Location, location, location
If HM Treasury's proposals go ahead, broad swathes of crypto firms will, for the first time, need to consider whether they need to be authorised under FSMA, and what the consequences of that will be for them. As part of this analysis, a key question will be where the activities in question are carried out. This, of course, can be a complicated question to answer in the context of a digital ecosystem which does not necessarily take heed of borders. Seeking to meet this challenge head on, HM Treasury is proposing to capture cryptoasset activities provided in or to the United Kingdom. Here is a table which illustrates just how expansive this proposal is.
|Customer located in the UK||Customer located overseas|
|Provider located in the UK||In scope||In scope|
|Provider located overseas||In scope||Out of scope|
This approach may be subject to certain exemptions, such as where a UK customer accesses a particular cryptoasset service entirely at their own initiative from an overseas firm, and that firm does not otherwise solicit (known as 'reverse solicitation'). However, even subject to certain proposed equivalence measures, the broad geographical reach of the proposed regime for cryptoassets remains striking, particularly its expansion of the registration regime under the MLRs (which applies only to firms with a UK presence).
As might be expected, the spectre of FTX's collapse in 2022 looms large in HM Treasury's imagination. In particular, it informs an interesting discussion of the fact that integrated business models are rife in crypto markets. For example, in practice many cryptoasset exchanges combine a number of financial activities such as custody, post-trade activities, prop trading, lending and issuing native coins. As demonstrated by FTX's failure, this can result in complex and sometimes reinforcing risk profiles, as well as potential conflicts of interest. Thought is to be given as to whether existing controls on combinations of activity in traditional finance could help here, and these questions will become all the more pressing should cryptoasset markets or entities become (or be likely to become) systemic.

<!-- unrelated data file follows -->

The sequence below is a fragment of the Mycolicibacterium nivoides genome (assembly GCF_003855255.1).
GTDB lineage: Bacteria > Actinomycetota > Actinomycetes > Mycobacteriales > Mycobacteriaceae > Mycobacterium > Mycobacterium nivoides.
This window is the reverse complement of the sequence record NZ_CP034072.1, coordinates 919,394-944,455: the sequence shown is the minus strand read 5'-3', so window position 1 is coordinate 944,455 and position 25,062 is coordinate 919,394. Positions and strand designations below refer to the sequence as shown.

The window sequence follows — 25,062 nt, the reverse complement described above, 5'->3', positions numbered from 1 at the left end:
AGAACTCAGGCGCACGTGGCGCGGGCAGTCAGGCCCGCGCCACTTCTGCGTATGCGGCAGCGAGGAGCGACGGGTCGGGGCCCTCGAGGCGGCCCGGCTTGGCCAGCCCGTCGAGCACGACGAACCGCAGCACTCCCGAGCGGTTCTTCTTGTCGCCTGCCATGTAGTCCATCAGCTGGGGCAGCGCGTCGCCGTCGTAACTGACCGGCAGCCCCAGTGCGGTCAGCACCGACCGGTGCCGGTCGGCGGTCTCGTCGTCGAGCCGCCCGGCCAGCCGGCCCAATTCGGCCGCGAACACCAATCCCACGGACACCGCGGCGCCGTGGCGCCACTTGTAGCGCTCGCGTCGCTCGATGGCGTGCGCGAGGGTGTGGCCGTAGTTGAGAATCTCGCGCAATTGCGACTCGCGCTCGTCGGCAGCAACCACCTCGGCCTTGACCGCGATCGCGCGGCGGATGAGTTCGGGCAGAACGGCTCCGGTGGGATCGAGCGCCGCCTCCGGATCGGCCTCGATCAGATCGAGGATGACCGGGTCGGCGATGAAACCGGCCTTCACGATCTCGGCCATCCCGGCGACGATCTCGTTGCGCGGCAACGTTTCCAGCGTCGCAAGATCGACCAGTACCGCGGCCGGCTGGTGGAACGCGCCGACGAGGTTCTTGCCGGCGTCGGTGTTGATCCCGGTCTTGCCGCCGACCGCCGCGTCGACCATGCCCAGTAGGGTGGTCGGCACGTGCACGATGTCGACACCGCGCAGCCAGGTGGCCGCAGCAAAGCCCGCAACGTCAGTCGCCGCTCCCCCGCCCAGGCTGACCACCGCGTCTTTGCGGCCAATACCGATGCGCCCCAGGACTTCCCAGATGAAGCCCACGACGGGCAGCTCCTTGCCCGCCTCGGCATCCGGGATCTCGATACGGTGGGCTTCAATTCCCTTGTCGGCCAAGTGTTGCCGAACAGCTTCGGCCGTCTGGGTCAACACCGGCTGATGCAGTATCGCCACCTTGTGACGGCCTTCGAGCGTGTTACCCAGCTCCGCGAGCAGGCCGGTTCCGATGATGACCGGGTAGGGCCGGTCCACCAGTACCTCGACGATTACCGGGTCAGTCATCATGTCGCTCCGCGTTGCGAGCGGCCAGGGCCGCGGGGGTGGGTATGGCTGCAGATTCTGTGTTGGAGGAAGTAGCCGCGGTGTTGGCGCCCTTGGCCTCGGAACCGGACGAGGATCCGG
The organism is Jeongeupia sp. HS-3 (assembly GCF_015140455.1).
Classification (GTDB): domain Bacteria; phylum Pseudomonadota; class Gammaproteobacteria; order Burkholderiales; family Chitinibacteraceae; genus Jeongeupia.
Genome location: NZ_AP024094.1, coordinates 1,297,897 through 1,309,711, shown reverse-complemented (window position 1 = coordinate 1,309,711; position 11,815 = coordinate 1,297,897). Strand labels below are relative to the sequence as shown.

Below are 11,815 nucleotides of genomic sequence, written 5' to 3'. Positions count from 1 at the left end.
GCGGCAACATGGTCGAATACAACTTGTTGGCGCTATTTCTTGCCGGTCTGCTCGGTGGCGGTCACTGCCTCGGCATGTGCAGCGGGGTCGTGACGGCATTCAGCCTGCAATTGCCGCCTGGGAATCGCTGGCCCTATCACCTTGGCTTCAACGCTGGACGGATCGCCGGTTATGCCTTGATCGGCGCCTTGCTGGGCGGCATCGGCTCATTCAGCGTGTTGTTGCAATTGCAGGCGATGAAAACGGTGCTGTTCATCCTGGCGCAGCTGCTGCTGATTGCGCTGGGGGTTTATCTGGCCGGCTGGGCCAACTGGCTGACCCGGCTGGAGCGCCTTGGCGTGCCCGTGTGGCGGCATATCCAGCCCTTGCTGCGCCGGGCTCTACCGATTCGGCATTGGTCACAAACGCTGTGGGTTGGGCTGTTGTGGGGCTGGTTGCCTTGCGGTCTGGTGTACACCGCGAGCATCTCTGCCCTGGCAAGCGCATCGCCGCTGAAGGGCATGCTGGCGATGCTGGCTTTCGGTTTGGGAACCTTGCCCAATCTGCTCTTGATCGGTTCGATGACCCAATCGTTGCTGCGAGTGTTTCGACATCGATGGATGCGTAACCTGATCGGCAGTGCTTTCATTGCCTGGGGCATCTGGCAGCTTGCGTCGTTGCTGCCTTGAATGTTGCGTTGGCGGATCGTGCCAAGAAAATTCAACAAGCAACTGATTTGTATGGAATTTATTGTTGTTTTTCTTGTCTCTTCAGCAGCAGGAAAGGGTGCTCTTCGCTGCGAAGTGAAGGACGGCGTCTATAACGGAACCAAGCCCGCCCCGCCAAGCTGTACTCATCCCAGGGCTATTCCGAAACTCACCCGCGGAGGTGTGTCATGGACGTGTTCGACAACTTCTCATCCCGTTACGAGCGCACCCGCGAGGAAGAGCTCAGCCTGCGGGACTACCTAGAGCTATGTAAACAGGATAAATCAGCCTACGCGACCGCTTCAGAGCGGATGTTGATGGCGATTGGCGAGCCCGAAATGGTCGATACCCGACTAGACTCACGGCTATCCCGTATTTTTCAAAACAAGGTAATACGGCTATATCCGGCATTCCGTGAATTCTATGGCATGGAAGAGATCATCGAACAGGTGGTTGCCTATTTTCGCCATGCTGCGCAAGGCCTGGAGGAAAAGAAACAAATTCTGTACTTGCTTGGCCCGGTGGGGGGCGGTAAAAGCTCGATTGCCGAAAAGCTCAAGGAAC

There is much, much more to be drawn from this paper beyond these points. To name just a few examples, there is:
- a proposal for a market abuse regime based on elements of the MAR for financial instruments,
- a proposed issuance and disclosure regime for cryptoassets grounded in the intended reform of the UK prospectus regime, and,
- helpful for the legal practitioner, there is clarification to be found on how the Financial Services and Markets Bill will integrate stablecoins within the regulatory regime.
Catching our breath, it is immediately clear that most actors in the crypto ecosystem will have to sit up and take notice of this consultation— HM Treasury is on the move. The paper opens with a bold statement that the government’s firm ambition is for the UK to be home to the most open, well-regulated, and technologically advanced capital markets in the world. Perhaps, finally, we are seeing the inklings of a regulatory regime that might support the sentiments in that statement.
For more information on this consultation and call for evidence, see our Financial Regulation Weekly Bulletin.